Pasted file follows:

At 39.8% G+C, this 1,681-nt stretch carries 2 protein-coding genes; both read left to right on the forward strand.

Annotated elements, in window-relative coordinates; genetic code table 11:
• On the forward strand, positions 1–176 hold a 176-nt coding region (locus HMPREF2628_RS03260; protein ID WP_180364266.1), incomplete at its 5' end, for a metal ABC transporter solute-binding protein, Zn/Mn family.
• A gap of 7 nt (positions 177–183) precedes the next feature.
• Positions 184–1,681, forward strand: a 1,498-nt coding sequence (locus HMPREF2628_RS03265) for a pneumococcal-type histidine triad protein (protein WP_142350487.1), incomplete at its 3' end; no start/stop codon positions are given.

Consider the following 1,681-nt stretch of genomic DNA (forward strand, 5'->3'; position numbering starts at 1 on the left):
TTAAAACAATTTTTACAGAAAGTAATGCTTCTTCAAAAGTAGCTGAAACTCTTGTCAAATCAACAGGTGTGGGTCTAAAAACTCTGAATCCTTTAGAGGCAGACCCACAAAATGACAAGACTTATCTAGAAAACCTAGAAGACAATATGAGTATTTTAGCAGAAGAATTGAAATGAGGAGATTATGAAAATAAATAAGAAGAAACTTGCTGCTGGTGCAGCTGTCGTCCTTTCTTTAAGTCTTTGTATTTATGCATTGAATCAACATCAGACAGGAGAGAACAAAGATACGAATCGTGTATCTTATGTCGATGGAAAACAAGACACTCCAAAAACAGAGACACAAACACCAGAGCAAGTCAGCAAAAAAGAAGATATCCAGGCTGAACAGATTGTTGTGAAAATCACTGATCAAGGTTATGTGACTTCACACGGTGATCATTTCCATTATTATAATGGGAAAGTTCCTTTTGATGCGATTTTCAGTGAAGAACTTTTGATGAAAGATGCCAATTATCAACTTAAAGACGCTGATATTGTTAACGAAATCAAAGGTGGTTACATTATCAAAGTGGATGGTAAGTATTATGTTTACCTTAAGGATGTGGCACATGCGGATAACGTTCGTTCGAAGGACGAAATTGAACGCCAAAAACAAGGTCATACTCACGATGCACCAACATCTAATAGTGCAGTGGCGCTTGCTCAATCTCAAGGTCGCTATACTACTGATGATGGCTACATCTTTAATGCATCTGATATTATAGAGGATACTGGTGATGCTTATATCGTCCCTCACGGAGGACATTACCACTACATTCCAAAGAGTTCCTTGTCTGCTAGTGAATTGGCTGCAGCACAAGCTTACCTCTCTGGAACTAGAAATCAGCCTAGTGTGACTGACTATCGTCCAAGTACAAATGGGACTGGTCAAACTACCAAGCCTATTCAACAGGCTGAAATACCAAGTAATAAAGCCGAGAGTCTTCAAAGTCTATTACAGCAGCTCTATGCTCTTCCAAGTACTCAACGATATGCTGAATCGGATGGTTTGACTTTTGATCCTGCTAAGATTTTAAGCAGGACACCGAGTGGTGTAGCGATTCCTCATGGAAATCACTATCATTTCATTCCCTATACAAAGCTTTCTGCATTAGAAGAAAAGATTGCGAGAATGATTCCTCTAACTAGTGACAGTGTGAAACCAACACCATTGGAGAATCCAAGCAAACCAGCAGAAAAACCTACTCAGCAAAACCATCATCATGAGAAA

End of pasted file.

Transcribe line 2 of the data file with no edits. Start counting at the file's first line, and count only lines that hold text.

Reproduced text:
Annotated elements, in window-relative coordinates; genetic code table 11: